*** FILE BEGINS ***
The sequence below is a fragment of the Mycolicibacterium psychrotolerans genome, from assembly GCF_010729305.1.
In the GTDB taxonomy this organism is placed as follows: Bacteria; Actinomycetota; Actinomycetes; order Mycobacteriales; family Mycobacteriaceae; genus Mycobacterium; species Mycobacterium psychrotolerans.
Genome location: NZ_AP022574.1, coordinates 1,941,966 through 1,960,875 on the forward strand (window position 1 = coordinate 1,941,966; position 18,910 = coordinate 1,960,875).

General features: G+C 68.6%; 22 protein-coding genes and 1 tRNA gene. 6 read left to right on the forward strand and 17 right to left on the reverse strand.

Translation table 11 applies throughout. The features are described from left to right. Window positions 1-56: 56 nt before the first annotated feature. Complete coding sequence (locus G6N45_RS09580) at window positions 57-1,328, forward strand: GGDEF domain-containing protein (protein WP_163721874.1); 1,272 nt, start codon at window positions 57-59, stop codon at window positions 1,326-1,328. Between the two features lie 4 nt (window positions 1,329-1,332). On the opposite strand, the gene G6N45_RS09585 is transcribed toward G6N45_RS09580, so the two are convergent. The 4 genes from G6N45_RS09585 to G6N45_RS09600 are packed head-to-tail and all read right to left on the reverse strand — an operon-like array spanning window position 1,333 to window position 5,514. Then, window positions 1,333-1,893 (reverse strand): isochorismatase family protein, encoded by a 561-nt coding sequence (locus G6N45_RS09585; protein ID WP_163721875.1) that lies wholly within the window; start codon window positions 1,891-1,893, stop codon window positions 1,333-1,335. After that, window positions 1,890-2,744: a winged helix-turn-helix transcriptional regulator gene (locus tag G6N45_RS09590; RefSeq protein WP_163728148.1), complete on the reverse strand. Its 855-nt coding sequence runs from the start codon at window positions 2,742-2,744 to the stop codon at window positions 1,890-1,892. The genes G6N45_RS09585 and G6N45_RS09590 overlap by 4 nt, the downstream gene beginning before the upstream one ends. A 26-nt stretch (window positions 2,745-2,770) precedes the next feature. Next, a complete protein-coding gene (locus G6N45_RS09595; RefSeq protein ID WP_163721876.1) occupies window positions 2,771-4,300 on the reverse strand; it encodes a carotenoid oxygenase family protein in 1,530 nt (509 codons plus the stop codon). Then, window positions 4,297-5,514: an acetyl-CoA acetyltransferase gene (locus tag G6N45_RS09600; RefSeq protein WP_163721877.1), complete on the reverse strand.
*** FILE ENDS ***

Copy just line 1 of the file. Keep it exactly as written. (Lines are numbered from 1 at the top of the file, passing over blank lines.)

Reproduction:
The sequence below is a fragment of the Mycolicibacterium psychrotolerans genome, from assembly GCF_010729305.1.